February 27, 2020
W.L. Mellon Speaker Series: Cain Hayes Says Intention and Patience Are Key
Cain Hayes, President and CEO of Gateway Health, spoke as part of the W.L. Mellon Speaker Series.
When Cain Hayes was an undergraduate at Drake University studying business, he made a 30-year plan: Before he turned 50, he was going to become CEO of a multibillion-dollar company. By forming a clear leadership philosophy and learning to be patient, he achieved his goal, becoming President and CEO of Gateway Health in November 2018.
Hayes spoke to the Carnegie Mellon University community as part of the W.L. Mellon Speaker Series. The informal question-and-answer coffee chat was moderated by MBA student and Graduate Business Association president Melissa Bizzari.
Have a Specific Goal and a Plan To Achieve That Goal
Hayes divided his 30-year plan into three equal segments. For the first decade, he would focus on building his skills and becoming a high performer within a function. For the second, he would begin to lead teams at increasing levels. And for the third, he would run businesses and build high-level management skills toward a CEO role.
“This whole characteristic of planning I really inherited from my grandfather, Percy Hayes, who was a World War II veteran,” Hayes said. “One of the things he learned in the Army is that you need to have a specific goal. But as importantly as having a specific goal is have a specific plan to achieve that goal — with contingencies.”
Applying Financial Services Experience in the Health Care Sector
Following a 20-year career in finance with a lot of sales successes and increasing levels of responsibility, Hayes had begun to focus on the challenges of health care for average Americans. “The fact is, one health event or one hospital stay averages $15,000, so if you didn’t have appropriate health coverage or help, you could see where a few health events could wipe out a person’s financial health,” he said.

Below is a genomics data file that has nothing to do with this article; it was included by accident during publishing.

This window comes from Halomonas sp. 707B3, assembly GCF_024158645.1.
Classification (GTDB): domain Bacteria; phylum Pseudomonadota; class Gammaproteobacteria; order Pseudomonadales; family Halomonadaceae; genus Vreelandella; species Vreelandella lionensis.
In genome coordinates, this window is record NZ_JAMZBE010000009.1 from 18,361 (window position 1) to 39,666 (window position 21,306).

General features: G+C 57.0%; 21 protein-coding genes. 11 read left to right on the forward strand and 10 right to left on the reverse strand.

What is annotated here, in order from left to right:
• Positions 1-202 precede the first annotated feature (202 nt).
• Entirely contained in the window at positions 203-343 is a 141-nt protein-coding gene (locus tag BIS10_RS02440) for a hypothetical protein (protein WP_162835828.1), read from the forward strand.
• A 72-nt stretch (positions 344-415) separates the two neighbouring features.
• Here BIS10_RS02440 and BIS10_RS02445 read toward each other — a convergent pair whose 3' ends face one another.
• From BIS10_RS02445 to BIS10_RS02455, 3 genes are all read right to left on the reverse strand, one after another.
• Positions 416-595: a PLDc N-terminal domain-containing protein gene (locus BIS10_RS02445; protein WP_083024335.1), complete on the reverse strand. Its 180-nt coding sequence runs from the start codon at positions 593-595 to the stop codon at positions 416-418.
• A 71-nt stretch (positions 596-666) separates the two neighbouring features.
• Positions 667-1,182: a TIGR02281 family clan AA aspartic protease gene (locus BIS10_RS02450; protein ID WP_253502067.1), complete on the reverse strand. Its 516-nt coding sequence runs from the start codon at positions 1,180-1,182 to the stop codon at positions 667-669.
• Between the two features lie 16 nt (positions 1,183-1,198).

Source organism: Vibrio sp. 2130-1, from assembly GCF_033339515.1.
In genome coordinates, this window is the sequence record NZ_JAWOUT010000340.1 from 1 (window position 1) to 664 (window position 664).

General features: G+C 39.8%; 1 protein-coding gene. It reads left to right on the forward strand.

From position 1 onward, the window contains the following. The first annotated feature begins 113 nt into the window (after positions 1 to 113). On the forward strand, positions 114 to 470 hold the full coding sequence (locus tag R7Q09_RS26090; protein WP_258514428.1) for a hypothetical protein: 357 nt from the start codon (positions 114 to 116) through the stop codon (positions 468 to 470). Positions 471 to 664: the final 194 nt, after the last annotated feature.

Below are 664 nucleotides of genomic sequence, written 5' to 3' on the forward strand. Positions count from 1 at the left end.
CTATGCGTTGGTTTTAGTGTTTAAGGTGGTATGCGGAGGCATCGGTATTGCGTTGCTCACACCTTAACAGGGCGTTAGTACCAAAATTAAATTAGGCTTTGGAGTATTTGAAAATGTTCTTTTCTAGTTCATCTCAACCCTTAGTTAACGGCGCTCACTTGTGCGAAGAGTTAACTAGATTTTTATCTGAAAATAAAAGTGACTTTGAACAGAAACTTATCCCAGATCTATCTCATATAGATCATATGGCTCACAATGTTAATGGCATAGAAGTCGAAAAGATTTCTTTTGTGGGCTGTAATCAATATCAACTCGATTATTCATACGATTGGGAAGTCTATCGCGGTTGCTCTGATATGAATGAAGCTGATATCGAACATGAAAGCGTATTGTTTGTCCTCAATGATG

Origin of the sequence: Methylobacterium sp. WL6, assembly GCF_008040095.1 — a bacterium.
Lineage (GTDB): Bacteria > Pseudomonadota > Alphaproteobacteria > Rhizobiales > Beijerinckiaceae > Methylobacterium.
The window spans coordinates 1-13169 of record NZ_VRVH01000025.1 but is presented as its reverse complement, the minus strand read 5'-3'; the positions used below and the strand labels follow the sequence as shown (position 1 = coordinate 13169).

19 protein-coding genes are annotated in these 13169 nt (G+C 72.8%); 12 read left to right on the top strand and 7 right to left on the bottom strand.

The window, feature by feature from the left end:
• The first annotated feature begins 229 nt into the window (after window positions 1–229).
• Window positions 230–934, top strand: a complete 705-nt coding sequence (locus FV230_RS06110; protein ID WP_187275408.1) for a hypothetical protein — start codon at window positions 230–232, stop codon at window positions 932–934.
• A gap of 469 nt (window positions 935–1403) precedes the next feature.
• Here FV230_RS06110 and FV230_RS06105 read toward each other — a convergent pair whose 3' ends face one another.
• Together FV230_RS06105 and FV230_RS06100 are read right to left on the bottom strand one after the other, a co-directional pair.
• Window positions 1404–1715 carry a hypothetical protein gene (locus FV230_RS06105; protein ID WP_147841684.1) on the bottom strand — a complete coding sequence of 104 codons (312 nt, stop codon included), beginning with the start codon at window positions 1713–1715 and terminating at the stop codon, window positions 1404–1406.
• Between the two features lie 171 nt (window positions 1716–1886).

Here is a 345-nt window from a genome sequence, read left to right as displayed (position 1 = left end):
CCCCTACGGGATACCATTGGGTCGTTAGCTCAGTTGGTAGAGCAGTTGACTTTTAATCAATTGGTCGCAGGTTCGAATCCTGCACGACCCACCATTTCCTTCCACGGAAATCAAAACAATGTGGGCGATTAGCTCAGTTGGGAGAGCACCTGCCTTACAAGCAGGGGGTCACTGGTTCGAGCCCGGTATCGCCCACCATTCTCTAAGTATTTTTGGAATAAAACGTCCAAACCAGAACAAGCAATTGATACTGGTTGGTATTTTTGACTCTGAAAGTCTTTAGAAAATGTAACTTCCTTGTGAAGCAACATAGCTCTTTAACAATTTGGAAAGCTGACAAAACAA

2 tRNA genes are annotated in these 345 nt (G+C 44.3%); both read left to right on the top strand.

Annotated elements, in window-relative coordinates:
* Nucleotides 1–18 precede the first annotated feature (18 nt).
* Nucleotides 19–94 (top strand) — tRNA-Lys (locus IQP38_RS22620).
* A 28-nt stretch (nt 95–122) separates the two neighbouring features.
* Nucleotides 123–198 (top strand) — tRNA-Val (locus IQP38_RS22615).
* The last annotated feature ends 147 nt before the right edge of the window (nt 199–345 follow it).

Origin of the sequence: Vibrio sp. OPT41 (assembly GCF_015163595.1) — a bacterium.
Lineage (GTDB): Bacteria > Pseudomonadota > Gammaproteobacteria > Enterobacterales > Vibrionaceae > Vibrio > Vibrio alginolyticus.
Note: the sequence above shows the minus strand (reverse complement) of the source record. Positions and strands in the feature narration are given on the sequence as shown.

“I made a career decision to take what I learned on the financial services side of business into health care.” At that time, Aetna had reached out to invite Hayes to join the company as President of a $3 billion division. From there, he moved into the COO position at Blue Cross Blue Shield of Minnesota before arriving at Gateway Health as CEO.
“I encourage everyone that leads a team — whether it’s two people, or 20,000 or 100,000 people — develop a leadership philosophy based on your own core values,” Hayes said. His leadership philosophy is composed of five P’s: people, planning, processes, performance, and partnerships. He aims to build teams of individuals with the right aptitude and a collaborative attitude, who represent diversity across several measures and can work together efficiently and productively.
The Importance of Patience
Hayes also presented his formula for career success, built on more P’s: performance, positive visibility, and patience come together to bring promotions, pay, or power, depending on what motivates someone. “In most instances, I was my own worst enemy as I was on this path, because of my propensity to be impatient,” he said.
“I’ve seen so often, and it almost happened to me at times in my career, where you have the performance, you have the positive visibility — you’re very well thought of — and then the promotion or opportunity that you feel should be yours doesn’t happen, and then you lose patience. And then you can oftentimes make decisions that aren’t in your best interests. So patience becomes very important.”
The W.L. Mellon Speaker Series enables students to interact with global leaders, CEOs, and management experts in student forums that encourage insightful and lively dialogue.